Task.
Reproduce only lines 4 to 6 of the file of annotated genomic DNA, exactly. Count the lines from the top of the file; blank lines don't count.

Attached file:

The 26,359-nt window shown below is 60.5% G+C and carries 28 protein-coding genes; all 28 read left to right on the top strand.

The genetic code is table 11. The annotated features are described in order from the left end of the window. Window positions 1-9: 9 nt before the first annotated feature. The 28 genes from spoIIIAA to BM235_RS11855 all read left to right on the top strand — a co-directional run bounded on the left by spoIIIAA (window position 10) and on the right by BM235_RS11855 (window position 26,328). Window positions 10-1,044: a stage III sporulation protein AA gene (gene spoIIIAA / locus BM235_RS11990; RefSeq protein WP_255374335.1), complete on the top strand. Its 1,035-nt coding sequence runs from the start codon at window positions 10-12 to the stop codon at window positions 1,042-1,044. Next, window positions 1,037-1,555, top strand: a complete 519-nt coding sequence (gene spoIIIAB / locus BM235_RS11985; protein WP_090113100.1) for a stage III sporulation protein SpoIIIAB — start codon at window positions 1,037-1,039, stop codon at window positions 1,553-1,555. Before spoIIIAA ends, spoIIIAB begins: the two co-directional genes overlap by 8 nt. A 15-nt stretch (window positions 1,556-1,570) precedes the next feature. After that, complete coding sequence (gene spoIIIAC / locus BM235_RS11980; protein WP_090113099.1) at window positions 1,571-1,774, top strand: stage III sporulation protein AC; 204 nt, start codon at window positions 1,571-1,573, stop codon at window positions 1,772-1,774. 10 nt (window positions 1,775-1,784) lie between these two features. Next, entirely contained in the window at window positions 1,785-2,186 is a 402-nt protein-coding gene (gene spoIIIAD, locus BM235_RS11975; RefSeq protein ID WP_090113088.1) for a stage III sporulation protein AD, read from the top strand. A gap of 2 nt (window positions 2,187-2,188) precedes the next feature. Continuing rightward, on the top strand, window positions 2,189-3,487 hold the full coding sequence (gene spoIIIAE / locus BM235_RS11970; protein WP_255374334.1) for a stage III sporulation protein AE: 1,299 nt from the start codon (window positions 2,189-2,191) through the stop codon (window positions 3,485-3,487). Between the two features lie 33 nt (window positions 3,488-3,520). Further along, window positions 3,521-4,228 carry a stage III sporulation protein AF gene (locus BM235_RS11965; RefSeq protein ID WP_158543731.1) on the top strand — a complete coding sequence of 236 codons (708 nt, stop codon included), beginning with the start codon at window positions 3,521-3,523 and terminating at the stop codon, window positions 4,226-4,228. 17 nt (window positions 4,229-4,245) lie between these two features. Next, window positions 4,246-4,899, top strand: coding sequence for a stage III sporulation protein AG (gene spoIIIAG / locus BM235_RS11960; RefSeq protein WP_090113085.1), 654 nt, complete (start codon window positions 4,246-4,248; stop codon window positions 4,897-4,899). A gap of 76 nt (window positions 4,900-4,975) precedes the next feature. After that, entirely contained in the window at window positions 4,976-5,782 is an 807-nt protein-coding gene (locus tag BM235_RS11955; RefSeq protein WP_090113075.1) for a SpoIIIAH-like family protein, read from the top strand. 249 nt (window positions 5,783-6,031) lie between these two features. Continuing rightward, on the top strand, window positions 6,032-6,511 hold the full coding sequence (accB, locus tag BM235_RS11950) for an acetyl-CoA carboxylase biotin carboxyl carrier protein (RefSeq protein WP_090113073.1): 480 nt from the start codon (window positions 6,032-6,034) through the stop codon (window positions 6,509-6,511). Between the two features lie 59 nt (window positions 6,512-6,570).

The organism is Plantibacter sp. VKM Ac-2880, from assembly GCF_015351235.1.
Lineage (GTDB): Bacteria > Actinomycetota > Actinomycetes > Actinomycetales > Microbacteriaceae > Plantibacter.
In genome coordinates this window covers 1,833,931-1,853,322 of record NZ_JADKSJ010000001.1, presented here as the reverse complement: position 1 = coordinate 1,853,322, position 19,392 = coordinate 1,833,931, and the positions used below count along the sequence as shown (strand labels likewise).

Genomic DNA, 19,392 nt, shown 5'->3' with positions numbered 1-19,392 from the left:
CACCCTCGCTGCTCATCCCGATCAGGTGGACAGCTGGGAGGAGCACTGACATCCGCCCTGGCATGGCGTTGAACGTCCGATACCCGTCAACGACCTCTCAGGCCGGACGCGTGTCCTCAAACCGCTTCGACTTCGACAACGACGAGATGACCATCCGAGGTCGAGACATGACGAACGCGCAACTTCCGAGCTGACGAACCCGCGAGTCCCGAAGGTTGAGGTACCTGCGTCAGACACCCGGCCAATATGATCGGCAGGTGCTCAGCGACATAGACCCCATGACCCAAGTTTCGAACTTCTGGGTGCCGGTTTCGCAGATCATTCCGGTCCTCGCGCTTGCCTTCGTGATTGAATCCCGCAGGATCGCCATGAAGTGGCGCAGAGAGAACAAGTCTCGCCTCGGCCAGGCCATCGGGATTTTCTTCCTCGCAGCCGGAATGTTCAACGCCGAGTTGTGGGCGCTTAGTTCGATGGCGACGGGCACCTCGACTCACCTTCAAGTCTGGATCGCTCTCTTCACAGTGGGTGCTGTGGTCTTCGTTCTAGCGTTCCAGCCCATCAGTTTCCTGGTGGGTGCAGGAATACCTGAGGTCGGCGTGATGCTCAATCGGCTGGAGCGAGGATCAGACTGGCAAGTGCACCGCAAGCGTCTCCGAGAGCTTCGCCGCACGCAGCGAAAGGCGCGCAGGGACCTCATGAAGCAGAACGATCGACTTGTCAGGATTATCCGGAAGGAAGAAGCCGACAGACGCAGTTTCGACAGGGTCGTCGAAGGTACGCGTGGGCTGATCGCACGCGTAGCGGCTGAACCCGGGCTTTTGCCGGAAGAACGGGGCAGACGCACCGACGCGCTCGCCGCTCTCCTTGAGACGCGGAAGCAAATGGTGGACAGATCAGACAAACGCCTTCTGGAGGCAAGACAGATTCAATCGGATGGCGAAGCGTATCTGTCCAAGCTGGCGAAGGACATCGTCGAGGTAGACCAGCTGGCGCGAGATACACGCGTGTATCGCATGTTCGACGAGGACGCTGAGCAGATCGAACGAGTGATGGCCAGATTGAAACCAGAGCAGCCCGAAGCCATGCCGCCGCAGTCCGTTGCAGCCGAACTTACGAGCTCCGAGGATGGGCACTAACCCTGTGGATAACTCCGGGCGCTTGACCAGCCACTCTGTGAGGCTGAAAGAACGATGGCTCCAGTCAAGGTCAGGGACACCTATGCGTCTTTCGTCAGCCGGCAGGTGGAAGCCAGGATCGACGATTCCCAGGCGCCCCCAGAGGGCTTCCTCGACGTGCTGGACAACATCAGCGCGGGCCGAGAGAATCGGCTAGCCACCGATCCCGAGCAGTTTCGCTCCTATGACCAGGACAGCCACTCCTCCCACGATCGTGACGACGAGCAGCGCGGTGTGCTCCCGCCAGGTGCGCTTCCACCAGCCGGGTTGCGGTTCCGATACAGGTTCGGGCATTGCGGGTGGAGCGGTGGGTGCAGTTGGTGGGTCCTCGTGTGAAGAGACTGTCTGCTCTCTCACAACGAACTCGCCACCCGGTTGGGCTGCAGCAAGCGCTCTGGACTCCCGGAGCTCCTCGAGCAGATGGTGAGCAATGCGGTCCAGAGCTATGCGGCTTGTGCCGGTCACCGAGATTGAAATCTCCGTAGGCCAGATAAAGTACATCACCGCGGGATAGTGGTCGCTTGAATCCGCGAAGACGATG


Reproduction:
Lineage (GTDB): Bacteria > Actinomycetota > Actinomycetes > Actinomycetales > Microbacteriaceae > Plantibacter.
In genome coordinates this window covers 1,833,931-1,853,322 of record NZ_JADKSJ010000001.1, presented here as the reverse complement: position 1 = coordinate 1,853,322, position 19,392 = coordinate 1,833,931, and the positions used below count along the sequence as shown (strand labels likewise).

Genomic DNA, 19,392 nt, shown 5'->3' with positions numbered 1-19,392 from the left: